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The Jewish Ethicist: Sweatshops

The Jewish Ethicist: Sweatshops

Is it ethical to buy from low-wage suppliers?


Q. Many consumer products are made in third world countries in sweatshop conditions. Is buying these products exploiting the workers? Or perhaps it is actually helping them, because it provides them with work and gives them a chance to improve living conditions? What about the effect on local workers?

A. The foreign sweatshop debate has raged for generations. Organized labor has traditionally demanded better working conditions not only in the home country, but also abroad; cynics have complained that this demand is really a way of fending off low-cost foreign competition which benefits consumers.

A verse from Leviticus (25:14) can help focus the debate: "And when you sell something to your fellow, or buy from the hand of your fellow, don't exploit each one his brother."

The simple meaning of the verse is that we shouldn't exploit each other in commerce by charging an unfair price. But Rashi's commentary points out that the verse contains an implicit mandate: when we sell, we should preferably sell to our fellow; when we buy, we should buy from our fellow. In a previous column, we explained that this preference both provides a livelihood for community members and also builds a feeling of connection and solidarity among members of a particular community. [See: Malicious Merchant] Many authorities have stated that we should even pay a premium in order to do business with fellow community members, thus making economic relations complement social ones. (1)

The critical question then becomes: who is my "fellow"? My neighbor? My fellow citizen? Any fellow human being? In past generations this question was easier to answer, because both practically and emotionally mutual awareness and concern could exist only among those who were close by. In the age of globalization, many people believe that it is both practical and obligatory to view all humans as our "fellows"; others worry that this approach carries the danger that existing, functional community relationships will be weakened in favor of a still-hypothetical "community of man," resulting in the loss of all communal concern.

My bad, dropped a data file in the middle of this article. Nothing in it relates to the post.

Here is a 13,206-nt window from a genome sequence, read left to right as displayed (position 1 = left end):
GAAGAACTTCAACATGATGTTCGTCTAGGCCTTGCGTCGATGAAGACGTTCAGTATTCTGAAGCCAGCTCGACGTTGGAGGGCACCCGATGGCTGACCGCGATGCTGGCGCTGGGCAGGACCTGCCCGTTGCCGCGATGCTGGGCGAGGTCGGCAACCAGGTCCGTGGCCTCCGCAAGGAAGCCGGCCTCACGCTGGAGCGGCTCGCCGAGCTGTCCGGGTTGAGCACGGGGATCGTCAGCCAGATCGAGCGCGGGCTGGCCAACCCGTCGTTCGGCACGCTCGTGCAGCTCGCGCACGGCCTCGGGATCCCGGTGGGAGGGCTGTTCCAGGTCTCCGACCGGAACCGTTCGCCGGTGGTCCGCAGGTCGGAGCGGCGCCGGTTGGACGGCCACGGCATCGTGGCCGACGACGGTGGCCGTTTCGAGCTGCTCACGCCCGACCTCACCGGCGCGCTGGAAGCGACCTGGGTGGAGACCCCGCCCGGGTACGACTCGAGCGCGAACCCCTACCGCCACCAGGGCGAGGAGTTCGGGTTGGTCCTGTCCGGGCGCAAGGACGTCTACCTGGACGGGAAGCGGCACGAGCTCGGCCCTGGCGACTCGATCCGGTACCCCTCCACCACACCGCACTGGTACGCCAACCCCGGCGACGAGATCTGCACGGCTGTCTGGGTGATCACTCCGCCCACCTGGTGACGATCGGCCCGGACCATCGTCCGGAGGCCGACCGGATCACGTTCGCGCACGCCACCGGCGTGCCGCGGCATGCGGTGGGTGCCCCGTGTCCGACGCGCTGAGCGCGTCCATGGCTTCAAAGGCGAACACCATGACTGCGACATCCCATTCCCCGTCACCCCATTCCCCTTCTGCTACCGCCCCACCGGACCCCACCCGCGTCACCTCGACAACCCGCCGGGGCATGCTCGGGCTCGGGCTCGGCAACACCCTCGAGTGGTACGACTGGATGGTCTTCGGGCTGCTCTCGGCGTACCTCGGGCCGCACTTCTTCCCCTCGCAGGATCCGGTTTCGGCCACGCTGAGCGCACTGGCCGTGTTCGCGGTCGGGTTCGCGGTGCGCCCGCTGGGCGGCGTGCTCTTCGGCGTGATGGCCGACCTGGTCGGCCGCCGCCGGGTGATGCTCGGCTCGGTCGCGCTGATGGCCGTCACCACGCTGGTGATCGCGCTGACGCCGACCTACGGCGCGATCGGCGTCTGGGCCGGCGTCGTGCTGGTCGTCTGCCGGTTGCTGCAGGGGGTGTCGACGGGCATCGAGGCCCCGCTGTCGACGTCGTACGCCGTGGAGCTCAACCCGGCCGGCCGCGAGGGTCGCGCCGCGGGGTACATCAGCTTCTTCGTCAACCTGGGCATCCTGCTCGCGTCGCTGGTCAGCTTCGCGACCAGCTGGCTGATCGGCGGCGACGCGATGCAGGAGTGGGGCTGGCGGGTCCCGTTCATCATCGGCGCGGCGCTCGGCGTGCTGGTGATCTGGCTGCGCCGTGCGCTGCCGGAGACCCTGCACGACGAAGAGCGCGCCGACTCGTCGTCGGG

Presumably what we need is a concentric set of communal relationships, each one on a suitable scale. It is practical for everyone to be concerned with world ecology and global warming, which are truly global problems; conversely, a free loan society for needy individuals in a small neighborhood is practical, but it would be hard to administer one which serves an entire region.

If you believe that consumers in advanced countries can create genuine empathy and solidarity with sweatshop workers in East Asia, considering these distant individuals our "fellows," then it is definitely appropriate for you to take steps, including consumer activism, to promote better working conditions for these workers. Of course we should take care that our steps don't actually work to their detriment, by destroying their livelihood during a prolonged boycott or pricing their goods out of the market. If you feel that your first concern should be for workers in your own region or country, then you should try when practical to give preference to local manufacturers even if there is a moderate price difference.

In a way, both the stated or cynical understanding of labor groups have relevance. If we do share a sense of community, or worker solidarity, with sweatshop workers in distant countries, then we should be concerned with their working conditions, and not exploit them (as the verse states). If we don't share a sense of community with them, we should try to give precedence to local workers who are our "fellows".

Our aspiration should be for economic relations that harmonize with communal ones; we should engage in buying and selling with our fellows, and avoid exploiting them. When practical, we should either display concern for the workers who make our goods, or buy goods from those workers for whom we can effectively display concern.